The Yrityskylä learning environment sparks interest in LUMA subjects
Nothing is boring to school children if it can be done in an active way, in an environment that feels real and when it is applied in practice.
Maths is interesting and chemistry is fun, when you consider them from the perspective of vitamin D.
But how is it possible to get sixth-graders so filled with enthusiasm? All you need to do is to take them to Yrityskylä to teach them how society works in terms of working life, the economy and entrepreneurship. During the 2021 LUMA week, which is dedicated to mathematics, science, technology subjects, the young learners at Yrityskylä focus on mathematics, science and technology themes and professions.
“The goals of the week, to increase pupils’ interest in the LUMA subjects, are present in the Yrityskylä learning programme throughout the year through tasks and professions related to these subjects,” says Hanna Pääkkö, Regional Manager of Economy and youth TAT, which organises the Yrityskylä activities.
Mathematics, environmental studies, biology, geography, physics, chemistry, computer science and technology all come to life through various activities, observations and experiences. According to Pääkkö, learning-by-doing helps puts theoretical knowledge into practice.
Appreciation of the pharmaceutical industry is increasing
Yrityskylä partners with many companies and organisations. Orion, which has been involved in the initiative since 2017, is playing its part helping to boost sixth-graders’ enthusiasm. Pääkkö explains that a script is created together with the partner, and in this case a mini-Orion has been built at Yrityskylä with the support of educational experts.
“A pharmaceutical company has a range of responsibilities, which have been introduced to Yrityskylä. Children have been able to try their hand at developing, manufacturing and marketing vitamin D and monitoring its quality. They have also learnt about alkalis and acids,” Pääkkö says.
Before the day spent at Yrityskylä, teachers also receive training and pupils can find out more about the companies in advance during lessons. Recruitment for the different positions takes place at school and each pupil can apply for the position they want.
“The principal often plays the role of employer in a pupil’s first ever job interview. Pupils also have the chance to prepare for their Yrityskylä career.”
Pääkkö stresses that including LUMA subjects supports more in-depth learning when pupils gain solid practical experience. For example, Orion and its various professional roles were very popular: one pupil said they had learnt to value what the pharmaceutical industry does. The pupils also came to understand Orion’s role as a company that has significance for society and they particularly appreciated the company’s environmental work.
According to Pääkkö, 80 per cent of the sixth-graders said that the things they learnt during the LUMA week will help them in the future.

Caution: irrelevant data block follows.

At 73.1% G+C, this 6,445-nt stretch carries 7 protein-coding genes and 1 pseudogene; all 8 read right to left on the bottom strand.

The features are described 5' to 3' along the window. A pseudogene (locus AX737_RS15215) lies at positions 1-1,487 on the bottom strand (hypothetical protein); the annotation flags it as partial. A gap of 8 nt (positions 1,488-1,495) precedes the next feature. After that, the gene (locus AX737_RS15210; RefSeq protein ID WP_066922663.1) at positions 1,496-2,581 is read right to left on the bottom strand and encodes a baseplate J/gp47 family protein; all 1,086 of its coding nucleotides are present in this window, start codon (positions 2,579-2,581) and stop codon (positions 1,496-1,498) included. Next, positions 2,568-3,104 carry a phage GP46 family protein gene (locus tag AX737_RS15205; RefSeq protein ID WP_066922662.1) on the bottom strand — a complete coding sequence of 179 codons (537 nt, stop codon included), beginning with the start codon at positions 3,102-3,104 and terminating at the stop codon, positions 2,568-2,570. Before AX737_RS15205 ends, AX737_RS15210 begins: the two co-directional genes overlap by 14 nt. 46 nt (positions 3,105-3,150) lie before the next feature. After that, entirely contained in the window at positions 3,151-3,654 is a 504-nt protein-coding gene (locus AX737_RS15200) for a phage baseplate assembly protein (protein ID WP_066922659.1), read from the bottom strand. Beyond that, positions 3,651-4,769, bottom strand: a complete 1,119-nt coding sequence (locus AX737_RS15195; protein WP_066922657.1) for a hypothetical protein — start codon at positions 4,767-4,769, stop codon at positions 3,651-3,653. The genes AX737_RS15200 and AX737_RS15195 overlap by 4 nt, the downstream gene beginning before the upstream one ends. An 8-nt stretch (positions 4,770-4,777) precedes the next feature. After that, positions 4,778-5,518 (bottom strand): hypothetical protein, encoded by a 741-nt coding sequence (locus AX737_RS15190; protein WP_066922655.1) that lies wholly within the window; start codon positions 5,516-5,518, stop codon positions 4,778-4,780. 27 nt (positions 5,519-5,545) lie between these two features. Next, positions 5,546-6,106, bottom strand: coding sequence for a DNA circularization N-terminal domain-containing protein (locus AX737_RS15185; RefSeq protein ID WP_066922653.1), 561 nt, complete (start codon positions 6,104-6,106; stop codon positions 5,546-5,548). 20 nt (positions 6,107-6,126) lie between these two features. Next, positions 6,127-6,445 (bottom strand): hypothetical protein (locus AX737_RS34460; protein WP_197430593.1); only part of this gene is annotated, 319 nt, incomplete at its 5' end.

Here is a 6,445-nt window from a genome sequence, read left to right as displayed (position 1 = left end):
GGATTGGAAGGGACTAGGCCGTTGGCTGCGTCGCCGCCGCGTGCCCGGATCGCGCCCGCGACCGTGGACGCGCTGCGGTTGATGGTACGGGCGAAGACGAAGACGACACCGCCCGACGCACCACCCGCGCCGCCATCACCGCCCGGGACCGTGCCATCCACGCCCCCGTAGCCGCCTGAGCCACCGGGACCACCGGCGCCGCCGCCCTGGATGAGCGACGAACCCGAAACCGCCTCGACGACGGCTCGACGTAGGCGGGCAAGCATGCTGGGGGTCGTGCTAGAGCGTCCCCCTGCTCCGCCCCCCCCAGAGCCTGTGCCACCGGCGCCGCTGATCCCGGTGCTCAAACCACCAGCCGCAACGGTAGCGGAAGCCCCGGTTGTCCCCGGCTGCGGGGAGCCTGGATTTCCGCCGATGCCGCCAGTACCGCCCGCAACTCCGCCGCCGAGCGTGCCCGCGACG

“Best school day ever”
At Yrityskylä, pupils act as responsible consumers, citizens and employees, as members of Finnish society.
Yrityskylä, which has one learning environment for sixth graders and one for ninth graders, is located in Espoo, but its operations are nationwide: up to 80 per cent of the sixth-grade pupils participating are from elsewhere in Finland. The chance to experience a day in the life of an adult is of interest to children.
“Pupils learn about a profession through experience and gain different perspectives. They notice that skills learnt at school are also useful for working life. Based on the feedback, pupils are extremely enthusiastic about the experience: one pupil said that the day at Yrityskylä was the best school day ever!”
Pääkkö has also found that parents are impressed by the impact of the day, when their children come home and start pondering societal questions. The experience affects them on many levels.
“One participant said that they now finally understand why mum and dad are always so busy at work.”
Yrityskylä will not be defeated by coronavirus
Due to the coronavirus pandemic, Yrityskylä is currently operating on a hybrid model: some pupils visit the premises in Espoo’s Nihtisilta as usual while others participate remotely from their schools.
“We follow strict hygiene rules. The children and staff wear masks, and we ensure that social distancing is observed. We have developed a gaming platform for schools, which pupils can use to navigate through their day as a professional, completing tasks similar to those at Yrityskylä. We have also included interactive and functional tasks that are completed together with other pupils.”
Schools are sent the materials in advance, but pupils do not get to wear Orion’s white roleplay coats or to manufacture vitamin D for real at school. However, the pupils do get to find out more about the industry and discuss its rules and mechanisms.
“Pupils do have the chance to carry out a vitamin D survey on their classmates. We follow the same themes that we would at Yrityskylä.”
The future of Yrityskylä looks bright, and not even a pandemic can put a stop to it.
“Our strengths are the enthusiasm of the participants, our national and regional collaborations and solid educational background. We will never run out of energy and enthusiasm,” Pääkkö concludes.
Text by Tarja Västilä
25 February 2021